9.
Article in Korean | WPRIM | ID: wpr-758423

ABSTRACT

PURPOSE: Pedestrian injury is one of the most frequent injury mechanism in pediatrics. This study aimed to measure the association between time of pedestrian injury and injury severity among pediatric patients. METHODS: We used the Emergency Department based Injury In-depth Surveillance (EDIIS) database from 23 emergency departments between 2013 and 2016. All pediatric (≤15 years old) patients with pedestrian injury were eligible, excluding cases with unknown outcomes. Primary and secondary endpoints was severe injury. We calculated adjusted odds ratios (AORs) of time of injury (8 am to 2 pm, 2 pm to 8 pm, 8 pm to 8 am) to investigate out-comes while adjusting for potential confounders. RESULTS: Among 6,748 eligible patients, 4,184 (62.0%) suffered pedestrian injury at 2 pm to 8 pm, 1,566 (23.2%) at 8 am to 2 pm, and 998 (14.8%) at 8 pm to 8 am. Among them, 52 (0.8%) had case-fatalities, 572 (8.5%) had severe injuries, and 1,246 (18.5%) were admitted to hospital. In terms of severe injury, the 8 am to 2 pm group (10.5%) had higher proportions of severe injury compared to the 2 pm to 8 pm (8.0%; AOR {95% confidence interval [CI]}, 0.73 [0.60 to 0.89]) and 8 pm to 8 am (7.2%; AOR [95% CI], 0.65 [0.49 to 0.88]) groups. CONCLUSION: Pediatric pedestrian injury was frequent at 2 pm to 8 pm and was more severe at 8 am to 2 pm. Public health efforts to decrease pediatric pedestrian injury are needed to reduce health burden.


Subject(s)
Emergency Service, Hospital , Humans , Odds Ratio , Pedestrians , Pediatrics , Public Health , Wounds and Injuries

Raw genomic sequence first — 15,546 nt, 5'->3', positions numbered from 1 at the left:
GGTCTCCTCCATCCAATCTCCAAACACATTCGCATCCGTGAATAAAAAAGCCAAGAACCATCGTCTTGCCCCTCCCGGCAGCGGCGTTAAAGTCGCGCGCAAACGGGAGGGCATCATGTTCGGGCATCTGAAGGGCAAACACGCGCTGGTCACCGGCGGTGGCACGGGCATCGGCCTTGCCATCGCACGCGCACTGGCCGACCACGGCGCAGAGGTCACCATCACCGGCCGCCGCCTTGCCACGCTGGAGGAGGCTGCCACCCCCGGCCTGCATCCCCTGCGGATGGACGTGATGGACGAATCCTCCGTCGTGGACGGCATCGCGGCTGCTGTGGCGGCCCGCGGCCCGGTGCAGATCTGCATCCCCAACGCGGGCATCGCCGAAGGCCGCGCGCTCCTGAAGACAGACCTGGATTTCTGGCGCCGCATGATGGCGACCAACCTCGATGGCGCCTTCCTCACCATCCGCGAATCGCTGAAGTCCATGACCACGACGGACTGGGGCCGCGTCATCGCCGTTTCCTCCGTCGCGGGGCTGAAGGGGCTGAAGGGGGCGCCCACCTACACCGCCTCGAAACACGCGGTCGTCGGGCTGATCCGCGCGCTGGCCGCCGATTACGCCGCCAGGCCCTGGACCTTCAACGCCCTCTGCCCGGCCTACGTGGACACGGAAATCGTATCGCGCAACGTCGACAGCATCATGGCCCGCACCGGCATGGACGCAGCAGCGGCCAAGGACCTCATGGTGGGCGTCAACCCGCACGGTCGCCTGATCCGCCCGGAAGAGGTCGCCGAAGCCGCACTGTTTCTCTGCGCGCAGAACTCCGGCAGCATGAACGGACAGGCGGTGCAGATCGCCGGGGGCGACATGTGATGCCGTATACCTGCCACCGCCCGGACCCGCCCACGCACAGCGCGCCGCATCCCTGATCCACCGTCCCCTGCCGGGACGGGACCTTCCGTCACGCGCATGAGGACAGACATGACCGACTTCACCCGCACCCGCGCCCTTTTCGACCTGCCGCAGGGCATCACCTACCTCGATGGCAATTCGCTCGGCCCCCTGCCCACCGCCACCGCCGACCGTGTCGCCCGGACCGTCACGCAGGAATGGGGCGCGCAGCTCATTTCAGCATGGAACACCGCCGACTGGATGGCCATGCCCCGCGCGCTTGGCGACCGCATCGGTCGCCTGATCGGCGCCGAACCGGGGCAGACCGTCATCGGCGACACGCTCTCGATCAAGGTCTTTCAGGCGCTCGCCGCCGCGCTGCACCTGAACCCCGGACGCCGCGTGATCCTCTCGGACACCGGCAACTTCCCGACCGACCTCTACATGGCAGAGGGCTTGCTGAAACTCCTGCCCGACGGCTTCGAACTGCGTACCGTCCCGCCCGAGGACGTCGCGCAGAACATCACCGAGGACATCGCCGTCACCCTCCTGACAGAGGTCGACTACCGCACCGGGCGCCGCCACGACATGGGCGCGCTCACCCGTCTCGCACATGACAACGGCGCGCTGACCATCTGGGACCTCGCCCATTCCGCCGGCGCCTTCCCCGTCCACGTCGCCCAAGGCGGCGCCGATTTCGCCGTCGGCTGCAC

10.
Article in Korean | WPRIM | ID: wpr-714042

ABSTRACT

OBJECTIVE: The aim of this study was to evaluate the characteristics of the emergency medical services (EMS) response and clinical information on mass casualty chemical incidents in Korea. METHODS: This retrospective observational study analyzed the integrated data of the EMS rescue records and EMS-treated severe trauma registry from January 2012 to December 2013. Two databases were integrated using the unique accident identification number. Chemical incidents were defined by an in-depth review of the EMS rescue records according to a previous study. Mass casualty incidents were defined as more than 6 injured individuals. The rescue, EMS, and hospital variables of mass casualty chemical incidents were analyzed. RESULTS: A total of 8 mass casualty chemical incidents and 73 patients were included. The mean responded rescue vehicles and EMS vehicles were 2.4 and 3.5, respectively. The 4 incidents were an oil spill due to traffic accidents and most patients suffered minor trauma. A carbon monoxide leak caused the largest number of patients (23 people). The explosion caused by flammable polyethylene leaks showed the highest severity. In that explosion, the mortality rate was 40% and 8 patients had a disability at discharge. CONCLUSION: This study evaluated the characteristics of the EMS response and clinical information on mass casualty chemical incidents in Korea.


Subject(s)
Accidents, Traffic , Carbon Monoxide , Chemical Hazard Release , Emergency Medical Services , Explosions , Humans , Korea , Mass Casualty Incidents , Mortality , Observational Study , Petroleum Pollution , Polyethylene , Retrospective Studies
11.
Article in English | WPRIM | ID: wpr-718403

ABSTRACT